This song is the last track from Dustin Lynch’s 2017 album Current Mood and it is by far one of my favourite country songs. It has that melody that makes you feel “some type of way” as many people describe things lately. The song is a look into a relationship Lynch had with a woman about a decade ago. Pining after that summer he spent with his love, he sings, “that summer’s burning my mind,” emphasizing how memories from that time still linger.
Interspersed with sounds of a California beach, the song carries an oceany vibe that makes you feel as if you just experienced a really great summer with someone you love. Through the song, he compares his feelings for this love with those of summer — with hazy days of carefree bliss. Ultimately, it’s a segue into looking towards a positive future, hoping to feel that same way again with someone new.
Contributed by Claudia Latino
“Get Free” by Lana Del Rey
The closing track of her fifth studio album, Lust for Life, Lana Del Rey’s “Get Free” is a surprisingly positive song compared to the rest of her discography.
The song is about leaving her old self behind and turning a new leaf in the way she pursues relationships. She borrows the same chord progressions from Radiohead’s “Creep,” which is melodically enchanting and familiar, and allows the listener to focus on her words. Del Rey sings about having a choice in life: to lean into the life that others expect her to live and be miserable, or to choose her own path that will make her happier. She sings, “I never really noticed that I had to decide / to play someone’s game or live my own life / and now I do / I want to move out of the black and into the blue.”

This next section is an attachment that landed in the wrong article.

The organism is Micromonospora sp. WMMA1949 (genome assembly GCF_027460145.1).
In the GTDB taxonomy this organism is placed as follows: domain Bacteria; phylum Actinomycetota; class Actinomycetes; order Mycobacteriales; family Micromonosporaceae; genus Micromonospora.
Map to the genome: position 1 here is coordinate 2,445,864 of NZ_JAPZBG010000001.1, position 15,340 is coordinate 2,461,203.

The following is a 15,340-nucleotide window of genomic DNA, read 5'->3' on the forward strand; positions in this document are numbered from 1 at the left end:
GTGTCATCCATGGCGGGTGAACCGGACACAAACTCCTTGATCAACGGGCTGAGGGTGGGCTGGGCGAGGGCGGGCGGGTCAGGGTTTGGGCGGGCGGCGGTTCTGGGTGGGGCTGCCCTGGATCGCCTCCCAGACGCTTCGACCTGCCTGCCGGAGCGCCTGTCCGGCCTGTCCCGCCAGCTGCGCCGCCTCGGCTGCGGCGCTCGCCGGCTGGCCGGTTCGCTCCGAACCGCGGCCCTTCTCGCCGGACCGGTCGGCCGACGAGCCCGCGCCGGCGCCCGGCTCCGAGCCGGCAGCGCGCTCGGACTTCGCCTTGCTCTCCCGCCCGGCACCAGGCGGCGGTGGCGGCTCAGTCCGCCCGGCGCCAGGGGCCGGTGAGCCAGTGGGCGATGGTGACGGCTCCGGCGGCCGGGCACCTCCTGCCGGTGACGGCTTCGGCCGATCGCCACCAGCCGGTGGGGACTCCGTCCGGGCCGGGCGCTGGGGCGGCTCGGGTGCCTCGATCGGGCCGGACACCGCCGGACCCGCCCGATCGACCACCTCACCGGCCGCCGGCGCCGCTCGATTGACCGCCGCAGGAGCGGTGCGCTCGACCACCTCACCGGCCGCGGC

Del Rey acknowledges that the past has been difficult, but she looks towards the future with a positive mindset. This can be translated to our end-of-semester-feelings. For some of us, it was difficult and long, feeling as though we had to push through darker days in order to come to the end. But as we near, we should look at the winter break and next semester optimistically. It’s the perfect album closer, and the perfect song to cap off the semester.
Contributed by Julia Paolercio
“Snakeskin” by Rina Sawayama
In 2020, Japanese-British singer Rina Sawayama made a tweet about her ineligibility to qualify for British music awards, despite living in the U.K. for 25 years. Unbeknownst to her when she made the tweet, it would start a movement that would end in the British Phonographic Industry changing their nomination criteria. She had only released her debut studio album three months prior to this, but just one listen through and you’ll see she’s not one to shy away from speaking her mind.